5. Don’t be soo hard on yourself

One of the reasons many people quit in the middle of their weight loss journey is self-criticism. When you indulge in an epic cheat meal after a week of tough dieting, you might find yourself in an uncomfortable position and criticize yourself for being so reckless. However, self-criticism leads to stress, and stress shifts the brain into an instant gratification seeking mode, which further lowers your self-control. If you indulge yourself one day, do not be over critical of yourself. Move on and make sure you follow your habit the next day. One day is a mistake. Two days is a habit.

6. Train your willpower

Most people think willpower is a pool that has limited resources. On the contrary, willpower is more like a muscle than a pool. To strengthen this muscle, you can create small but manageable challenges. For instance, you can put some candy on the table, but restraint yourself from eating it. If that is too difficult, put the candy somewhere that you will notice but not to a point that is too tempting.

7. Invest your future self

As mentioned previously, the key difference between humans and other animals is the ability to think long term. People go on a shopping spree the day they receive their paycheck does not have their future selves in mind. One way to address this issue is to think of anything you do as an investment to yourself. For instance, if you read one more page, your future self would be a bit wiser. If you skip a cheat meal, your future self would be a bit fitter. In another word, we have to find a way to connect our present self with our future self in order to have delay gratification work for us.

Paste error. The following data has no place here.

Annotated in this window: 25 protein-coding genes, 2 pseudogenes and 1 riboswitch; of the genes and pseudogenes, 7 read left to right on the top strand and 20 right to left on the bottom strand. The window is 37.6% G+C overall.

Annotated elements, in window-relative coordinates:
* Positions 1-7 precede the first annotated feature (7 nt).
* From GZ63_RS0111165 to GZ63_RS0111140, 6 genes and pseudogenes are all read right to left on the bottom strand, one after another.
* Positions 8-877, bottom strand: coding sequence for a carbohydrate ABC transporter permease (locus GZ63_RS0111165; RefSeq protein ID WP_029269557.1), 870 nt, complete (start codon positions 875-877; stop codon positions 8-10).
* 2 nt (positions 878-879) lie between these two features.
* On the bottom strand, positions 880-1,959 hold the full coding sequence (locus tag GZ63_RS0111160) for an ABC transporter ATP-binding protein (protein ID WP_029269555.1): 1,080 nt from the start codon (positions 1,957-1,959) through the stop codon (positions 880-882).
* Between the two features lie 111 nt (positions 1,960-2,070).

8. Do not read this paragraph

You probably see the title and decide to read this paragraph regardless. This is called “ironic rebounding”. When you try to suppress a thought or a feeling, the stronger it becomes. Paradoxically, when you allow yourself a thought, it tends to be less haunting. This applies to our daily life when we keep telling ourselves, “don’t eat that cookie on the counter!” It actually plays the opposite effect. To counter this instinct, step back and realize that thoughts are not always within your control but you can always choose whether to act on it.

9. Mediate

Mediate could greatly boost willpower. The key to self-control is to realize you have control over your current situation. However, this isn’t easy. Meditation allows you to increase awareness of your surroundings, observes decisions you make on a daily basis that you might not be aware of before, and reminds yourself of what your long term goal is. This can also help with ironic rebounding or the thought that you can’t suppress. When you acknowledge the presence of those haunting thoughts, they usually become less distracting.

10. Surround yourself with positive people

Social influence plays an important role in shaping the behavior of individuals. Willpower can be contagious, so it is crucial to surround yourself with the right people. In fact, studies show that you are more likely to be obese if your friends or neighbors are obese. The opposite applies. If your friend quits smoking, you are much likely to quit smoking as well. Therefore, to take advantage of the social factor, make sure to be around people who have qualities you want to have, and use them as a positive reinforcement to your own willpower journey.